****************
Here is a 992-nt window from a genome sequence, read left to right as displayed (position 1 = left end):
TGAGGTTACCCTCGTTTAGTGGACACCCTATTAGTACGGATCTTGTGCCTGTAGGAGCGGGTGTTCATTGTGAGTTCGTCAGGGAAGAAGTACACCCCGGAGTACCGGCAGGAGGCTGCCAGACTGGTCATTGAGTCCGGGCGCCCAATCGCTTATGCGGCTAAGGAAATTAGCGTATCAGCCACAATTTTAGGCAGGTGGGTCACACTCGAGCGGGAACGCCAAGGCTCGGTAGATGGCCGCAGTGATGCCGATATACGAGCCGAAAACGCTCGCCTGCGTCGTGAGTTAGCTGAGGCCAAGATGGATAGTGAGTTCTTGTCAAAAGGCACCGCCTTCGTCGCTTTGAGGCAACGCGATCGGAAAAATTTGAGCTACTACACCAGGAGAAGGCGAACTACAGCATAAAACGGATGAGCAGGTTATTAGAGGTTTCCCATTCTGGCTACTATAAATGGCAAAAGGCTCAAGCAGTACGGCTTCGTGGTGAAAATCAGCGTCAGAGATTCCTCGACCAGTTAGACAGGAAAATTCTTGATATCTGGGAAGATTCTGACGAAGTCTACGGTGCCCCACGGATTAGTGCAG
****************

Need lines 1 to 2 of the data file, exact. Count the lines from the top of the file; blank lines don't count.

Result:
Here is a 992-nt window from a genome sequence, read left to right as displayed (position 1 = left end):
TGAGGTTACCCTCGTTTAGTGGACACCCTATTAGTACGGATCTTGTGCCTGTAGGAGCGGGTGTTCATTGTGAGTTCGTCAGGGAAGAAGTACACCCCGGAGTACCGGCAGGAGGCTGCCAGACTGGTCATTGAGTCCGGGCGCCCAATCGCTTATGCGGCTAAGGAAATTAGCGTATCAGCCACAATTTTAGGCAGGTGGGTCACACTCGAGCGGGAACGCCAAGGCTCGGTAGATGGCCGCAGTGATGCCGATATACGAGCCGAAAACGCTCGCCTGCGTCGTGAGTTAGCTGAGGCCAAGATGGATAGTGAGTTCTTGTCAAAAGGCACCGCCTTCGTCGCTTTGAGGCAACGCGATCGGAAAAATTTGAGCTACTACACCAGGAGAAGGCGAACTACAGCATAAAACGGATGAGCAGGTTATTAGAGGTTTCCCATTCTGGCTACTATAAATGGCAAAAGGCTCAAGCAGTACGGCTTCGTGGTGAAAATCAGCGTCAGAGATTCCTCGACCAGTTAGACAGGAAAATTCTTGATATCTGGGAAGATTCTGACGAAGTCTACGGTGCCCCACGGATTAGTGCAG